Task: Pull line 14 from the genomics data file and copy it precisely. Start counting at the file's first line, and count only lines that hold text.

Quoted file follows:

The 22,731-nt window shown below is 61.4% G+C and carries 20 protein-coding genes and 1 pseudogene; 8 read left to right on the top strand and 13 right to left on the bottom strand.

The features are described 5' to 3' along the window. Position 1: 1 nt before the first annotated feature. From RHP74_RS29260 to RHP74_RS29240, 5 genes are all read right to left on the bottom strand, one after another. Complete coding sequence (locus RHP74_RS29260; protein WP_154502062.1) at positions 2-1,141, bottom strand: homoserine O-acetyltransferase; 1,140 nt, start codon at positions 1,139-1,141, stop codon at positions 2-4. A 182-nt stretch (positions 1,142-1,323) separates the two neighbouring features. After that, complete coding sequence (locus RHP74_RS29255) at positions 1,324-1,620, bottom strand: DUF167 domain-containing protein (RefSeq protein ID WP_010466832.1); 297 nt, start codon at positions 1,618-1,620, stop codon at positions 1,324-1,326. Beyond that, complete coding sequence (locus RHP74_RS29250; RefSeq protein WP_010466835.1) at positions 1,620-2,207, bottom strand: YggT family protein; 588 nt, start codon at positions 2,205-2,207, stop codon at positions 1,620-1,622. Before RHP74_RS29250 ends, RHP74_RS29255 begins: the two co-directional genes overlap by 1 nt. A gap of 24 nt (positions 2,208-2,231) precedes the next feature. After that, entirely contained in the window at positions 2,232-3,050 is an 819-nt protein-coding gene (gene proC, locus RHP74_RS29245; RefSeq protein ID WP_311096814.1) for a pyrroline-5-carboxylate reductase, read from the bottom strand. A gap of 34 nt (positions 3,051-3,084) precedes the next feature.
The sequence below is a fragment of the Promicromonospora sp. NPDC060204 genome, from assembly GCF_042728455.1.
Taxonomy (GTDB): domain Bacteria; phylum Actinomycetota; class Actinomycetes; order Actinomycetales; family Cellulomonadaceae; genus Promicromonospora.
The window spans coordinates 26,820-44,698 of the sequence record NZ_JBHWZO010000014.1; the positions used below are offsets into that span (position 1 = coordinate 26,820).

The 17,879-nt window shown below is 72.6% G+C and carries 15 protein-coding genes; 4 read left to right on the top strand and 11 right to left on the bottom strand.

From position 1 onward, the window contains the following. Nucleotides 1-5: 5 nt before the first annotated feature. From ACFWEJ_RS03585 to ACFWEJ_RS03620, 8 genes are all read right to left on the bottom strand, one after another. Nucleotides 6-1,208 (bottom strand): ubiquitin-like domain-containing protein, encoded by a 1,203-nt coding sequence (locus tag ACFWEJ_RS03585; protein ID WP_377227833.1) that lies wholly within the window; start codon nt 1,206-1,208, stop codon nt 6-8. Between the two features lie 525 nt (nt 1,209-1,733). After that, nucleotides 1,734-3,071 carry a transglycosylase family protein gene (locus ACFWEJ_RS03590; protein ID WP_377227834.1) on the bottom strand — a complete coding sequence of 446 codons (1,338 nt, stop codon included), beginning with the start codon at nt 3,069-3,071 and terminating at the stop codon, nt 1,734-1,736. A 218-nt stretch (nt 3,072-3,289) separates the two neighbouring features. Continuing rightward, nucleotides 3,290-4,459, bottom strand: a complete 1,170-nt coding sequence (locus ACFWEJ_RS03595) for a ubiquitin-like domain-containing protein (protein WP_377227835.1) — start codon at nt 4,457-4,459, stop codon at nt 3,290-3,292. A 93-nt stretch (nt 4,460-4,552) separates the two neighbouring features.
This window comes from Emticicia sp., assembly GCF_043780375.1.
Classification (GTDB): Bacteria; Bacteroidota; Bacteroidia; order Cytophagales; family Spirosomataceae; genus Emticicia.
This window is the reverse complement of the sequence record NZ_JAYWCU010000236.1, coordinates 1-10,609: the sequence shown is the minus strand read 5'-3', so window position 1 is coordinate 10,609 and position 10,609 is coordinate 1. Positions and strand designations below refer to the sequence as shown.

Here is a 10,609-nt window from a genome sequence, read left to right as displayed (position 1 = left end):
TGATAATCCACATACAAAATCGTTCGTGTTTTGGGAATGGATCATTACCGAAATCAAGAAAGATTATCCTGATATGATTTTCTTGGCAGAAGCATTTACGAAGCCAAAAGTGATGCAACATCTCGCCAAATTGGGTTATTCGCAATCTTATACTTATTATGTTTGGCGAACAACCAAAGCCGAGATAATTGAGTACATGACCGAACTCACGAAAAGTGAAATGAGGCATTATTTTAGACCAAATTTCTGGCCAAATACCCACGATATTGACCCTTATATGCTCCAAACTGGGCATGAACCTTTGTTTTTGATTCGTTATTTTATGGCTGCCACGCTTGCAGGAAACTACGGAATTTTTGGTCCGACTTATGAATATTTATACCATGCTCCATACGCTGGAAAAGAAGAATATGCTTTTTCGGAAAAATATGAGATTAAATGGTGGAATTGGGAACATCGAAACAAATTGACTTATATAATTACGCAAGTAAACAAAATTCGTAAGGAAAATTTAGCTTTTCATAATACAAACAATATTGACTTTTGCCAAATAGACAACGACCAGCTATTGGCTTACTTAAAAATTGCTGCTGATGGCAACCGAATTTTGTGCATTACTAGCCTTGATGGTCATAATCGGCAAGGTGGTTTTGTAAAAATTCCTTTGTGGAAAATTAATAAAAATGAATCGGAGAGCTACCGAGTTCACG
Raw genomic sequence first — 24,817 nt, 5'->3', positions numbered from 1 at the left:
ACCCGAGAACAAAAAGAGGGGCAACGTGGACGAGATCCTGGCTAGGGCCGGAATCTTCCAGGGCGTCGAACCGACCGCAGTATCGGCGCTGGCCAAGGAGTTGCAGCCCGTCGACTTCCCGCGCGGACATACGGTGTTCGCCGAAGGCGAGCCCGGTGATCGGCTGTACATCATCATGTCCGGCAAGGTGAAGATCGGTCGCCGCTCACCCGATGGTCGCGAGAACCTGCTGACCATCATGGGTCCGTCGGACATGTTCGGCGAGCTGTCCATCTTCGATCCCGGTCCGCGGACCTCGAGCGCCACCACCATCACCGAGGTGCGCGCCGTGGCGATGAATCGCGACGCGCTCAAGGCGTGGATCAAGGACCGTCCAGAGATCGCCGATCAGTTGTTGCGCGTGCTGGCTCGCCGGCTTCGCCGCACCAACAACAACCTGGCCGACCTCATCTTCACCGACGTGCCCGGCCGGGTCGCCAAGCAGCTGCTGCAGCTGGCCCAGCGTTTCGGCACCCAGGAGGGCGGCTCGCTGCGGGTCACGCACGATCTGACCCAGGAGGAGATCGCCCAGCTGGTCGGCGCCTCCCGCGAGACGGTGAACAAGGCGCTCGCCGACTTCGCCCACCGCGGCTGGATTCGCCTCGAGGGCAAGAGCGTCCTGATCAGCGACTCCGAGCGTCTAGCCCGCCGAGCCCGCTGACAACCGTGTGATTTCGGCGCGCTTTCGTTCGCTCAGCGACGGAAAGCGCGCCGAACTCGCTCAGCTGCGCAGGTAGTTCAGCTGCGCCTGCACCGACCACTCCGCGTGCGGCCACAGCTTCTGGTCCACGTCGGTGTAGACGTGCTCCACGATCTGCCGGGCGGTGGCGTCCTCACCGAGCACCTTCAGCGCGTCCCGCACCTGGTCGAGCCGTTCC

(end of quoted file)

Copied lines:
ACCCGAGAACAAAAAGAGGGGCAACGTGGACGAGATCCTGGCTAGGGCCGGAATCTTCCAGGGCGTCGAACCGACCGCAGTATCGGCGCTGGCCAAGGAGTTGCAGCCCGTCGACTTCCCGCGCGGACATACGGTGTTCGCCGAAGGCGAGCCCGGTGATCGGCTGTACATCATCATGTCCGGCAAGGTGAAGATCGGTCGCCGCTCACCCGATGGTCGCGAGAACCTGCTGACCATCATGGGTCCGTCGGACATGTTCGGCGAGCTGTCCATCTTCGATCCCGGTCCGCGGACCTCGAGCGCCACCACCATCACCGAGGTGCGCGCCGTGGCGATGAATCGCGACGCGCTCAAGGCGTGGATCAAGGACCGTCCAGAGATCGCCGATCAGTTGTTGCGCGTGCTGGCTCGCCGGCTTCGCCGCACCAACAACAACCTGGCCGACCTCATCTTCACCGACGTGCCCGGCCGGGTCGCCAAGCAGCTGCTGCAGCTGGCCCAGCGTTTCGGCACCCAGGAGGGCGGCTCGCTGCGGGTCACGCACGATCTGACCCAGGAGGAGATCGCCCAGCTGGTCGGCGCCTCCCGCGAGACGGTGAACAAGGCGCTCGCCGACTTCGCCCACCGCGGCTGGATTCGCCTCGAGGGCAAGAGCGTCCTGATCAGCGACTCCGAGCGTCTAGCCCGCCGAGCCCGCTGACAACCGTGTGATTTCGGCGCGCTTTCGTTCGCTCAGCGACGGAAAGCGCGCCGAACTCGCTCAGCTGCGCAGGTAGTTCAGCTGCGCCTGCACCGACCACTCCGCGTGCGGCCACAGCTTCTGGTCCACGTCGGTGTAGACGTGCTCCACGATCTGCCGGGCGGTGGCGTCCTCACCGAGCACCTTCAGCGCGTCCCGCACCTGGTCGAGCCGTTCC